Historically the process of mastery relied on an apprentice-master model based on rigorous emulation, with the apprentice repeatedly fumbling through tasks until basic skills were mastered.
Only then would an apprentice move onto more intricate elements of the trade.
Following this process the apprentice would eventually be able to produce a "masterpiece", that is indistinguishable from the master's work.
This process used key pillars of learning necessary for rapid and effective progress. Clear goals, sustained supervision, expert critique, daily deliberate practice, and adapting lesson difficulty.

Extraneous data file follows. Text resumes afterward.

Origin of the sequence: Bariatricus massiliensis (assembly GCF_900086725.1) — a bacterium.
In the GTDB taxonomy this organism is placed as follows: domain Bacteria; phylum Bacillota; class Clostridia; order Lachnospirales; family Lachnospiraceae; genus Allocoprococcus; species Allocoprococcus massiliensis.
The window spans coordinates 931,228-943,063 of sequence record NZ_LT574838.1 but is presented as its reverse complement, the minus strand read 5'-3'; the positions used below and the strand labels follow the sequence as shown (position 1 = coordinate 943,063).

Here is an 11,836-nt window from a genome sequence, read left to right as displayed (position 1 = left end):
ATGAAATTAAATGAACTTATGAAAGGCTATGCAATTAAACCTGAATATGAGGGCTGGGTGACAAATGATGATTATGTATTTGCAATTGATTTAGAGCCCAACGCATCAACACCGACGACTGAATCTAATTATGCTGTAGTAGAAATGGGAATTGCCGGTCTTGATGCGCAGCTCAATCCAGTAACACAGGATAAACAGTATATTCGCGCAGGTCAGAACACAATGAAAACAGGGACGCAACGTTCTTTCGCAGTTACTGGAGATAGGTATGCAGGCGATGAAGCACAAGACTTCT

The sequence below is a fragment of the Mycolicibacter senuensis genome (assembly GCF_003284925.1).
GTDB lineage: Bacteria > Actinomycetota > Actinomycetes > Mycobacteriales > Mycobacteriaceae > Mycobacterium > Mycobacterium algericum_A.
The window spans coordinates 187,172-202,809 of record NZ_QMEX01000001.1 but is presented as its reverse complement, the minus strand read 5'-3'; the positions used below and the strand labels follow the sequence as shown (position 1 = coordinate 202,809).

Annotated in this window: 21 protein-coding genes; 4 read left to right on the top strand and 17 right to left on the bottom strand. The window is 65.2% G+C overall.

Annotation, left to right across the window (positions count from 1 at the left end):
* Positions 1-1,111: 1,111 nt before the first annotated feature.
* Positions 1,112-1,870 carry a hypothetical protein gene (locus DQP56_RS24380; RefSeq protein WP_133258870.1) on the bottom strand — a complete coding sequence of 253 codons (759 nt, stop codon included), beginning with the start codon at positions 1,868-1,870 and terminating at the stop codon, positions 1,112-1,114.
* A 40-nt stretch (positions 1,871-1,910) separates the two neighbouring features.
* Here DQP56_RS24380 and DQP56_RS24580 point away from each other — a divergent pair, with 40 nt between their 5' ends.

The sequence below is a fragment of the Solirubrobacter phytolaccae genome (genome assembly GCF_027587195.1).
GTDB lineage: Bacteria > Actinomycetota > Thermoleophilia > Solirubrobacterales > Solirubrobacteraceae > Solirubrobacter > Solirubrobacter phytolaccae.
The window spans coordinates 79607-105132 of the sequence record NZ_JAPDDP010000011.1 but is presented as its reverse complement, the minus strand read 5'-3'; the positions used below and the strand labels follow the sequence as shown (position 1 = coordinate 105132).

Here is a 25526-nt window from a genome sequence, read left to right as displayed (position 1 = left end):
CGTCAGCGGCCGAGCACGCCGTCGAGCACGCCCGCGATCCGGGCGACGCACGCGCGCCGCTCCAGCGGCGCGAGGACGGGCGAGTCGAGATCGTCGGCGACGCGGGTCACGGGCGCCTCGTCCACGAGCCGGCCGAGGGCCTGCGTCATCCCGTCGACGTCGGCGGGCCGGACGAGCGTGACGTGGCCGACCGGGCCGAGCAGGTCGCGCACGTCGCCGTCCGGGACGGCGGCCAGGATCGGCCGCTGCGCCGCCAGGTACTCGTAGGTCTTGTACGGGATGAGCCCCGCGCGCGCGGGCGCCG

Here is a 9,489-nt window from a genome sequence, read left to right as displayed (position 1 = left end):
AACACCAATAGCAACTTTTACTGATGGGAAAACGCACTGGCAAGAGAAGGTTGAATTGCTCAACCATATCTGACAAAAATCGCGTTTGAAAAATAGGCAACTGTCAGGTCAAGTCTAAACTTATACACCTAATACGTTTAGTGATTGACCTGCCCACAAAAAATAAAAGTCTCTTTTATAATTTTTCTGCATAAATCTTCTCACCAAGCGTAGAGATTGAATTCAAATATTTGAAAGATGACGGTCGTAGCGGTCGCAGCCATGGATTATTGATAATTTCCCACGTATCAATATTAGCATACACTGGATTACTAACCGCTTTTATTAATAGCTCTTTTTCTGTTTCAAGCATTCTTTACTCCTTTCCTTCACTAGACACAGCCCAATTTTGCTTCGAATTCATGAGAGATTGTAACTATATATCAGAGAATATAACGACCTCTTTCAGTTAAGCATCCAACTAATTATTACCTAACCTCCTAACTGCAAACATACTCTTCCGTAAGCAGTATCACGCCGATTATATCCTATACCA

Today mastery of a skill is largely acquired through instruction from sources such as JPA, but the key pillars of learning must still be present if one ever hopes to achieve mastery.
Many photography schools teach using unstructured, informal, disjointed, and in-field crash course style training. This training style is often reactively driven by student questions. This approach usually only provides a student with a vague familiarity of key concepts and does not meet the required pillars for true mastery.